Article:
This book is an in-depth analysis of how the National Woman's Party's militancy evolved during the period of early twentieth century feminism and American suffrage as a response to the intransigence of male-centered government. Working first as aggressive political lobbyists in an era of progressive reform, the militants brought their struggle on into a period of war hysteria in which they developed an effective strategy of nonviolent civil disobedience as anti-government dissenters. Feminist militancy and readiness to resist authorities and break the law for women's rights developed gradually. Women militants, composed of a wide variety of intensely committed women, were not shy about critiquing male oppression and in turn, male authorities responded to the perceived threat of these unnatural "iron-jawed" females. This study examines the nature of these militants, with biographical sketches, and their evolution from petitions to pickets to prison. Selected by the Gustavus Myers Center for the Study of Human Rights in the United States as an outstanding book.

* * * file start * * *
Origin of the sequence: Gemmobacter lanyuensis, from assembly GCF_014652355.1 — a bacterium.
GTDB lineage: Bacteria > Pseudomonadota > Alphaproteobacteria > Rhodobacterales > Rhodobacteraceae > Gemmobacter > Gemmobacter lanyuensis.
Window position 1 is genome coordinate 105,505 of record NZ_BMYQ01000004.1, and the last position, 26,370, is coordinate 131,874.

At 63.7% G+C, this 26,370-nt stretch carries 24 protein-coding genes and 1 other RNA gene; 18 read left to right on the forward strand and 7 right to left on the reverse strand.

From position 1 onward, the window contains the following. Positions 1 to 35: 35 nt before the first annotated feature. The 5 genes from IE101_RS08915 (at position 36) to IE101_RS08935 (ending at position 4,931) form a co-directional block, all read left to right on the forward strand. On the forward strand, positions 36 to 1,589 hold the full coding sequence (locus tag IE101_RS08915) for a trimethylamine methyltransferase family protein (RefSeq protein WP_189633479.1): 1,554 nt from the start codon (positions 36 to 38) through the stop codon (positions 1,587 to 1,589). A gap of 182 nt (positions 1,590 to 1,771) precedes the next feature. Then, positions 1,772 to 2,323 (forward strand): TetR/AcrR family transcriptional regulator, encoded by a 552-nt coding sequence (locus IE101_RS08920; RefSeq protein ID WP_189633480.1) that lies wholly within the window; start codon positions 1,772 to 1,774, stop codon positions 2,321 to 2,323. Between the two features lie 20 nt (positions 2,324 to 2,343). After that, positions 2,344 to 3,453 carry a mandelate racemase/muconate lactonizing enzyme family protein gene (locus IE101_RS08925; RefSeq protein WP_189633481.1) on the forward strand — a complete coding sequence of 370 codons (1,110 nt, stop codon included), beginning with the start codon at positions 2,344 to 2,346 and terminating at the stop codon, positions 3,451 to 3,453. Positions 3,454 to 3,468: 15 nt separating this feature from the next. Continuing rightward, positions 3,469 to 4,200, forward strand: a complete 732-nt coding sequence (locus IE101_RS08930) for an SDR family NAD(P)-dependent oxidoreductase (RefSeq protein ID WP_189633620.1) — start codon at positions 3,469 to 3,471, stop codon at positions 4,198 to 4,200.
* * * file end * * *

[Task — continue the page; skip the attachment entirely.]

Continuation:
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Linda G. Ford is Assistant Professor of History at Keene State College, Keene, New Hampshire.
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